Some readers of this have felt that the depicted scenario is too far out, that this could never happen in the real world. This is not a failure on the author's part, but rather the failure of too limited an imagination on the part of these readers. Events as they have occurred since this book was published in 1994 have, unfortunately, shown just how possible this kind of thing is, if not exactly right in all its details. But it is clear that America can be attacked in many more ways than the traditional military methods, from economics to bio-war to terrorists. How we can maintain our traditional freedoms while nullifying these threats is a continuing question that so far does not have any simple answer.

---Reviewed by Patrick Shepherd (hyperpat)
Help other customers find the most helpful reviews 
Was this review helpful to you? Yes No


4.0 out of 5 stars Pays its debt and more, 20 Oct. 2008
This review is from: Debt Of Honour : (Paperback)
Forgive the cliché, but Tom Clancy is very much the literary equivalent of Marmite - you either love him or hate him. He's not the most gifted wordsmith ever to unleash his talents on a keyboard, and his characters can sometimes make cardboard cut-outs seem deep. But whatever side of the fence you fall on, there's no denying that he knows which way the winds are blowing in the world of politics and military technology. And he puts that knowledge to good use here.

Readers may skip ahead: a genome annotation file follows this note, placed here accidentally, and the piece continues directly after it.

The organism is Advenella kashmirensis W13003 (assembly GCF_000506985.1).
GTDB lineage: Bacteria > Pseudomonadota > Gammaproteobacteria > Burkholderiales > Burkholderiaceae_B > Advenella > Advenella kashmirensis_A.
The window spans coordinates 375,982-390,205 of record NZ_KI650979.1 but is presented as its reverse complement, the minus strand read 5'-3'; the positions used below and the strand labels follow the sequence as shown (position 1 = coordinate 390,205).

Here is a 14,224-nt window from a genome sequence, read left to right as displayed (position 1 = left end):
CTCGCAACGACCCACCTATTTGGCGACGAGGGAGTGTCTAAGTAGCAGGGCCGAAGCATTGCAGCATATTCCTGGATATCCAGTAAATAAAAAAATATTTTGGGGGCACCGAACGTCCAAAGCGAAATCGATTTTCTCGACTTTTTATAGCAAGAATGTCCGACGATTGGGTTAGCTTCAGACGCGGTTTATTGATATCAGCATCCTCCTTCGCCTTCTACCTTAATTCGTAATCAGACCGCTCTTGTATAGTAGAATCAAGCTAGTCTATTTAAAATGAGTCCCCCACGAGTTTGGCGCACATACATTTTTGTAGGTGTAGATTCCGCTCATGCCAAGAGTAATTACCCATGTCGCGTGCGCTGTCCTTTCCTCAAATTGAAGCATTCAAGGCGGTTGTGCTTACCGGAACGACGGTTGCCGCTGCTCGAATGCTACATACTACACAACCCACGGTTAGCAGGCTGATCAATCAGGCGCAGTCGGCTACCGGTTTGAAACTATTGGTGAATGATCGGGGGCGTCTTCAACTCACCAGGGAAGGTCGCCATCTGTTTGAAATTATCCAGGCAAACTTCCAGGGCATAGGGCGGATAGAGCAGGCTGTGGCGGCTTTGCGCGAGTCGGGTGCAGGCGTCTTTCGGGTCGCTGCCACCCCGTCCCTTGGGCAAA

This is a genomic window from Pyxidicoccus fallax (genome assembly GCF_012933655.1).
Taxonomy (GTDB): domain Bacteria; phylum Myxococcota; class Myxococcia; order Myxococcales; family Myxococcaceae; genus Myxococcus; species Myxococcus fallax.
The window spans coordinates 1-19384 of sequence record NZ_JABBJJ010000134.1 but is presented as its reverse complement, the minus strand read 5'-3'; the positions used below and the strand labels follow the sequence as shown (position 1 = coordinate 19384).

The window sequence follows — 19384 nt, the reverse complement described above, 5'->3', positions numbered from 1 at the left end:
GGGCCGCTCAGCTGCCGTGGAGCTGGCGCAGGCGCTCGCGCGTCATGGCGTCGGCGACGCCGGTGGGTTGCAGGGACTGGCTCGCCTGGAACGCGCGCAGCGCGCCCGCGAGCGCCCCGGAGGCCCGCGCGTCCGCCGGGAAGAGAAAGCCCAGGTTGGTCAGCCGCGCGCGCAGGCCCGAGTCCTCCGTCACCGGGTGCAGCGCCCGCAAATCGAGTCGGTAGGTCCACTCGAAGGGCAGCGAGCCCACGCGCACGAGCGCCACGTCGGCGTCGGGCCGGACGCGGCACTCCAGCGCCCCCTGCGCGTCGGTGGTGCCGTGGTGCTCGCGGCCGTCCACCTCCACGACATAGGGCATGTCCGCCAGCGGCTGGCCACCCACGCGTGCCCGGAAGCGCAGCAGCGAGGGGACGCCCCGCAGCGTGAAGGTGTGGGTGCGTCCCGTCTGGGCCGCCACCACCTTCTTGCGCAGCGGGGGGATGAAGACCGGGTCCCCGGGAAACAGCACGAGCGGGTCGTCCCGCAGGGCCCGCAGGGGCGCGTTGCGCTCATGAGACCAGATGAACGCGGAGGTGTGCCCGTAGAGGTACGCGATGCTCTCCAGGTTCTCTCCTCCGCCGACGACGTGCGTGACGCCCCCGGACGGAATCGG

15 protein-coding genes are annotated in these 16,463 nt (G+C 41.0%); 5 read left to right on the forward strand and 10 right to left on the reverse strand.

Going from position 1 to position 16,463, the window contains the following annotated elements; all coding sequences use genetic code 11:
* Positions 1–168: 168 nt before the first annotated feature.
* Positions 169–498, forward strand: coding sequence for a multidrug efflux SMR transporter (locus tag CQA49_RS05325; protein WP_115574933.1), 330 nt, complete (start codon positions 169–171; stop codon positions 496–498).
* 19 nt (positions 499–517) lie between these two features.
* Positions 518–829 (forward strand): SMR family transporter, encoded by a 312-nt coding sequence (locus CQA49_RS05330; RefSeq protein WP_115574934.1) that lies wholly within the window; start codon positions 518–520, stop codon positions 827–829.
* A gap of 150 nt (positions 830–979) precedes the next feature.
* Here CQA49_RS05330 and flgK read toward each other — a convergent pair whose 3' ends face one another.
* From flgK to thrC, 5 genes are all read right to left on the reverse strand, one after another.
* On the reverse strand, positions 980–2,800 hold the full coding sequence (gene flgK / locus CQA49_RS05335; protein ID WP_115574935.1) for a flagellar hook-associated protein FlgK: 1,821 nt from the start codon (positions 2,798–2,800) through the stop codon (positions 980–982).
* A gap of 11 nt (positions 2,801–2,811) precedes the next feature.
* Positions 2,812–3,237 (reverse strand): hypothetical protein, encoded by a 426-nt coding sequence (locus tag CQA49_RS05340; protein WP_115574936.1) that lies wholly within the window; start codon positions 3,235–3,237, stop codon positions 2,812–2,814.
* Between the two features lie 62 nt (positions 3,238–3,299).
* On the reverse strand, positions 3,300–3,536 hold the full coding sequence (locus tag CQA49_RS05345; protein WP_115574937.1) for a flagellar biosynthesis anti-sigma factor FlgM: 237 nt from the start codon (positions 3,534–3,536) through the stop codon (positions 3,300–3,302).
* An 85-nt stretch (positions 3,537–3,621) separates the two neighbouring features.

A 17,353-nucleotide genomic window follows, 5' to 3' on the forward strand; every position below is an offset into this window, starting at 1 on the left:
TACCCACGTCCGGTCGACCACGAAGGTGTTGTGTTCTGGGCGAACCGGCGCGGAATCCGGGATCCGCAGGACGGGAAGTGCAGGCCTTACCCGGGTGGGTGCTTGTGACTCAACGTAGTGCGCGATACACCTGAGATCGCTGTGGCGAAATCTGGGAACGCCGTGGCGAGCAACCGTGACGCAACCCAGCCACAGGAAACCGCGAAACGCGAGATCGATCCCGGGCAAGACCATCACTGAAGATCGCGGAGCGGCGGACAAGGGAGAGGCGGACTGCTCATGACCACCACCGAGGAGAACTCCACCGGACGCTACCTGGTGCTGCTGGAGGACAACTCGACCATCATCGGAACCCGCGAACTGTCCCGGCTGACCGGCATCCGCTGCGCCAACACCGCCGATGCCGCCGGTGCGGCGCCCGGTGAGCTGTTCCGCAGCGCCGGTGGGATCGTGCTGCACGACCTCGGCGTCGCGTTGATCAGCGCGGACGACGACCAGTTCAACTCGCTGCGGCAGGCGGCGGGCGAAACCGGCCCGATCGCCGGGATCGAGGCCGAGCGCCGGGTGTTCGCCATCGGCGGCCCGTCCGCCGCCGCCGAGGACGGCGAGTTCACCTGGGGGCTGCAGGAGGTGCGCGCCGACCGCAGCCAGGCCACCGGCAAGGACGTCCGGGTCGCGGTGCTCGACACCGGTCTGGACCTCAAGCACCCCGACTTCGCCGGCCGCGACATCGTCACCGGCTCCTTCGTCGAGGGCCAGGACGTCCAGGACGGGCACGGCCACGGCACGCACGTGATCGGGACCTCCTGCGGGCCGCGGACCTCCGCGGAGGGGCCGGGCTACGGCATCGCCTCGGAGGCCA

In the wake of the near-miss war in The Sum of All Fears, America and Russia have agreed to dismantle their stocks of nuclear missiles to prevent such a thing from happening again. All good, you may think. Not when other countries are building their own nukes, and have designs on taking over the Western Pacific. Yes, Japan is getting ready for a rematch against world champions America, and this time the gloves are off.

It starts with an attack on the US economy, followed almost immediately by a Pearl Harbour-esque strike that cripples two American aircraft carriers and sinks of a couple of subs. With no effective force to resist them, Japanese forces occupy Pacific islands lost to them after WW2. Now facing economic chaos, a crippled Navy and an entrenched enemy armed with nuclear missiles, it's up to Jack Ryan and a few others to sort things out.

Books like this are pretty much like adventure TV shows that constantly place the hero in peril - you know they're going to get out of it, but the fun part is seeing how they actually manage it. In Debt of Honour's case, the solution is actually pretty inventive, though you can't help feeling that using the all-purpose silver bullet of superior technology is cheating somewhat.

Most authors have an agenda of some kind when they write a book, and Clancy is no exception. It's clear that he's none too pleased with the cutbacks in the US military since the end of the Cold War, and he spends long paragraphs remarking wistfully on how the Navy is but a shadow of its former glory, the Army has been severely downsized and the Air Force all but grounded. Of course, that doesn't stop them stomping all over the Japanese once they're fully mobilised, shooting down scores of enemy fighters while scoffing apple pie and staring dreamy-eyed at the Stars and Stripes fluttering in the breeze.

Oh well, I can't really criticise Clancy for being overly patriotic, since patriotism pretty much lies at the heart of what his books are all about. And since the Japanese behave in such a sneaky and underhanded manner in this book, seeing them get their comeuppance is somewhat akin to watching the aliens from Independence Day fall foul of shoddy virus checkers.